by Cynthia L. McGowan
Hy-Vee store in Overland Park, Kan., takes top honors in the
“2005 Merchandising Award of Excellence” contest.
The phrase “summer cruise,” to many people, evokes thoughts of a
leisurely voyage on a luxurious ocean liner. But to Donna
Bennett, floral manager of the Hy-Vee Overland Park No. 1 in
Overland Park, Kan., it meant something entirely different, and
her creative twist on the theme made Ms. Bennett and her staff
the Grand Award winners in the “2005 Merchandising Award of
Excellence” contest, sponsored by Super Floral Retailing and
Hy-Vee, Inc. sponsors merchandising contests among the chain’s
floral departments, and the theme for the 2004 summer promotion
was “summer cruise.” Ms. Bennett and the floral staff designed a
creative, exciting promotion that not only won the Hy-Vee
contest but also the coveted Börgen Cup, which Bill Carlson,
vice president of sales and marketing of Börgen Systems,
presented to Ms. Bennett at The Super Floral Show in June in
Houston, Texas. She also received airfare and hotel
MAKING IT DIFFERENT
Ms. Bennett decided to take her customers on a cruise back in
time, to summer nights when teenagers went to drive-in movie
theaters in cars like Ford Mustangs and girls wore poodle skirts
and bobby socks. To come up with the idea, she gathered her
staff, she says, and told them, “I want everybody’s ideas on
what we can do to make this display different.”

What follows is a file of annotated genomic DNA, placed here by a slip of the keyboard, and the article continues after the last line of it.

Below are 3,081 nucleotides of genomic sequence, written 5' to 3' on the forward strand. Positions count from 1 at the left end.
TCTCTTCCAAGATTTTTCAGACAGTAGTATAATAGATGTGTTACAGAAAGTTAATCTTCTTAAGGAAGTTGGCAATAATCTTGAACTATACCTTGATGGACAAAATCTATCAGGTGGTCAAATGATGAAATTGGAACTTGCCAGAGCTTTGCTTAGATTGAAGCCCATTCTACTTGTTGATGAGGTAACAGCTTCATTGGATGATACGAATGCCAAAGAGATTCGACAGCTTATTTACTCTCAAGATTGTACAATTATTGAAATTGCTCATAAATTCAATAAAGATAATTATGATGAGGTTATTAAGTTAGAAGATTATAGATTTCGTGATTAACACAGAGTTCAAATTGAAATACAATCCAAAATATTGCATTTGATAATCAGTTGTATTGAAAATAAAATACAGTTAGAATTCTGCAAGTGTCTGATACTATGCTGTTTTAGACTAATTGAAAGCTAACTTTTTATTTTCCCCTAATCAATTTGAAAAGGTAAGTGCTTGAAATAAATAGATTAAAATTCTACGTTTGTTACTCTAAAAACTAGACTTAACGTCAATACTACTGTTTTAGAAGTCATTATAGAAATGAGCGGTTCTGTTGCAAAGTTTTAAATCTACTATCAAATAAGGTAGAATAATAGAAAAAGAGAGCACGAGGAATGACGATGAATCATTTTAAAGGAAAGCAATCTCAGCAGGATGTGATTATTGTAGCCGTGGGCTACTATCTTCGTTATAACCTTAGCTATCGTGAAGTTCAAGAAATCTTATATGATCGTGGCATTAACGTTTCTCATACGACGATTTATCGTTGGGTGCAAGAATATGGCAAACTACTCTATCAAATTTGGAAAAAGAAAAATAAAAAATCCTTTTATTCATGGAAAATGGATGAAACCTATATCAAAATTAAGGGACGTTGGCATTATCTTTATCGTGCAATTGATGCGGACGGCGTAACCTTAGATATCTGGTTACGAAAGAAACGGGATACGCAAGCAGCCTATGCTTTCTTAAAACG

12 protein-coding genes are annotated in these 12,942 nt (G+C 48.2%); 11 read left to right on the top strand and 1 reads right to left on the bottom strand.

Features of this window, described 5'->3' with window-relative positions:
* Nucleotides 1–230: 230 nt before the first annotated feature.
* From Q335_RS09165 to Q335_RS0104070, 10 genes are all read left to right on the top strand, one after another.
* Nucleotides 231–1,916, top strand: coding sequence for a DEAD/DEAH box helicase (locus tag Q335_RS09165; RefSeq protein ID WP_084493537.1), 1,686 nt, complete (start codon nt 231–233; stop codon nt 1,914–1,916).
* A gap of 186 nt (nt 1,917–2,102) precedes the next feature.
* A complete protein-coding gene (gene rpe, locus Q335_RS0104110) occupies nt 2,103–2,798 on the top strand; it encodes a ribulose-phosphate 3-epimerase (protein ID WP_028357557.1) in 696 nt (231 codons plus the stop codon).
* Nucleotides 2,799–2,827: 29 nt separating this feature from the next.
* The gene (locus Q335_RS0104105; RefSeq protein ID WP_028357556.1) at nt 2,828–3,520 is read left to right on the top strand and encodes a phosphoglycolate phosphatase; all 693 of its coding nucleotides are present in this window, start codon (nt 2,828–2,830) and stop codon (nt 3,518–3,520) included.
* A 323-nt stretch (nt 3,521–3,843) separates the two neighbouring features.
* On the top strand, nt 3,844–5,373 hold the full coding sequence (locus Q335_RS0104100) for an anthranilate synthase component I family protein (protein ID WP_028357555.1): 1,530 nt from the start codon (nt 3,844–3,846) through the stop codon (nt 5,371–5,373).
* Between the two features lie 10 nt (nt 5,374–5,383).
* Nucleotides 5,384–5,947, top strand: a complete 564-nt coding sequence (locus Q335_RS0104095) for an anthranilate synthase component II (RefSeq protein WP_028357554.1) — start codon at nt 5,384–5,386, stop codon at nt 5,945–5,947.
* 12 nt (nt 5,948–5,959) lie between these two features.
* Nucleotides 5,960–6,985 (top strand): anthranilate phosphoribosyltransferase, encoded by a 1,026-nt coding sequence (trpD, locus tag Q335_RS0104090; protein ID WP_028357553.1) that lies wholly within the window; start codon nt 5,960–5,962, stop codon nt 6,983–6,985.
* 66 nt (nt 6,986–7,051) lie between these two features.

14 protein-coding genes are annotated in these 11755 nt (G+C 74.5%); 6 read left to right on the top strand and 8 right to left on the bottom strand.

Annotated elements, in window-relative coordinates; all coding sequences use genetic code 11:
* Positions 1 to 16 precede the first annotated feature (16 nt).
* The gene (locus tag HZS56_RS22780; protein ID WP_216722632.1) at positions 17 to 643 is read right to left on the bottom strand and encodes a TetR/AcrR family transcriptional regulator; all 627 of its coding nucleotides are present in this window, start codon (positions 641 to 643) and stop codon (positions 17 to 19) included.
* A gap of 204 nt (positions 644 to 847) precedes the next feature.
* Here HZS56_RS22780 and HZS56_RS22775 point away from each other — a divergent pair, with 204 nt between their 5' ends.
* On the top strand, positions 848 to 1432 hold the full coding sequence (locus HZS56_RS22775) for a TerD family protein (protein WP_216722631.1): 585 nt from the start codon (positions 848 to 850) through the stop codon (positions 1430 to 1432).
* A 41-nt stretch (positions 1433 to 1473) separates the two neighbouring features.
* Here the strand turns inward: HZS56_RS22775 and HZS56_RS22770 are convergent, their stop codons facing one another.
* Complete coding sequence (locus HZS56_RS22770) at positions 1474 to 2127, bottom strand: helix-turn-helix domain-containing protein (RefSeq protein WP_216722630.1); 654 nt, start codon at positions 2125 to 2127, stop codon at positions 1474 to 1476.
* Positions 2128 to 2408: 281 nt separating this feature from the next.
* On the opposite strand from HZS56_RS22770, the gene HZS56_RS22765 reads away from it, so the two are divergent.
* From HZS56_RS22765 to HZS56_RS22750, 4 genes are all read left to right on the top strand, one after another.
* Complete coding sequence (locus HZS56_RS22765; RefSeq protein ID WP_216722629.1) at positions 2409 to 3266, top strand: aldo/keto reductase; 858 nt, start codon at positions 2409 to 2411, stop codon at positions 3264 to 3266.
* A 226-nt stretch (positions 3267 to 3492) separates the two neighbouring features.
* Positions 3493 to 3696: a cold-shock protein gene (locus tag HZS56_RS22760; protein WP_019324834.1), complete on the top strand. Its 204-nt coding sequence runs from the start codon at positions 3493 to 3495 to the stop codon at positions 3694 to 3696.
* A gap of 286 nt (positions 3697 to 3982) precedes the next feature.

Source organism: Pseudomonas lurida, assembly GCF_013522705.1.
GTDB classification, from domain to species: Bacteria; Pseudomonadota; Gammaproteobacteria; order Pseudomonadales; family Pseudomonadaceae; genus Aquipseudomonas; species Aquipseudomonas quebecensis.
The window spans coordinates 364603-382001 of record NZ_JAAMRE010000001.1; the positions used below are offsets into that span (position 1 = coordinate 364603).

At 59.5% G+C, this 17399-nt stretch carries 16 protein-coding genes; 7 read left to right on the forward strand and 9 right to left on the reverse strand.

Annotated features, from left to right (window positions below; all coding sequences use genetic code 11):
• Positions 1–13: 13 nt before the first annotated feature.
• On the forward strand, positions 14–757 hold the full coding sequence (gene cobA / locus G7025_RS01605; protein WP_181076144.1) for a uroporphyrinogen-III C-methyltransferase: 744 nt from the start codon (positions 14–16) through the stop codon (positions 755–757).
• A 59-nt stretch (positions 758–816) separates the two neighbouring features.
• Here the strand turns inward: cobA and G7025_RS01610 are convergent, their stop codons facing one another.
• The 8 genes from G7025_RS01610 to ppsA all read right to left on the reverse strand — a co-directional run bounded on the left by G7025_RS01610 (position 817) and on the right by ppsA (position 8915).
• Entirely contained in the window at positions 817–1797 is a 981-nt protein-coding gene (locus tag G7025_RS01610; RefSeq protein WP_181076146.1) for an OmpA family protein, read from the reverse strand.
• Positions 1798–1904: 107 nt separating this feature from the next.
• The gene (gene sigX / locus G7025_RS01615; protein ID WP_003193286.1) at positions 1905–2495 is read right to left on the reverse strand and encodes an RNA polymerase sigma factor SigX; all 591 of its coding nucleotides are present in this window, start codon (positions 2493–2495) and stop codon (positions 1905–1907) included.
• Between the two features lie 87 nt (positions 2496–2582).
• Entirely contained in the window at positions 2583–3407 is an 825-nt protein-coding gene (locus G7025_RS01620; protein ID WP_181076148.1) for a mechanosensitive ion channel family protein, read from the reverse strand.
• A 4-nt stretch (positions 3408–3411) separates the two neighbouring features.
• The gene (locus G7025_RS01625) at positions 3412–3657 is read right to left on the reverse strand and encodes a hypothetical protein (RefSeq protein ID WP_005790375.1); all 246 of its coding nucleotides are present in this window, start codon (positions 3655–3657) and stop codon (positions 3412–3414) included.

The result of their brainstorming sessions was a display that
wowed customers as soon as they walked in the door. A huge,
brightly colored sign that said “Mel’s Drive-In” hung from the
ceiling. Below it, tables full of floral and cross-merchandised
products enticed customers to make purchases. Foam-core
waitresses and a jukebox, made by the store’s artist, Vicky
Olson, added to the initial interest. The jukebox offered “Red
Roses for a Blue Lady” and “A White Sport Coat and a Pink
Carnation,” both hit songs from the 1950s and 1960s.
As shoppers continued into the store and went right, down the
“power alley,” they came to a “drive-in movie theater,”
featuring a 1966 cherry red Mustang with a movie speaker at a
window, lawn chairs in front of the car for viewing the “movie”
and, overhead, the artist’s version of a drive-in movie screen
featuring James Dean in “Rebel Without a Cause.”
During the weeklong promotion in July, floral staffers in their
poodle skirts went to the front of the store every 30 to 45
minutes and danced and Hula Hooped to music that matched the
theme. “It created great rapport with our clientele,” Ms.
Bennett says. “They loved it! Because the first thing when they
walked in the door was these three ladies in poodle skirts with
Hula Hoops and music going and flowers everywhere. It was a
Ms. Bennett and her team created a display that had all the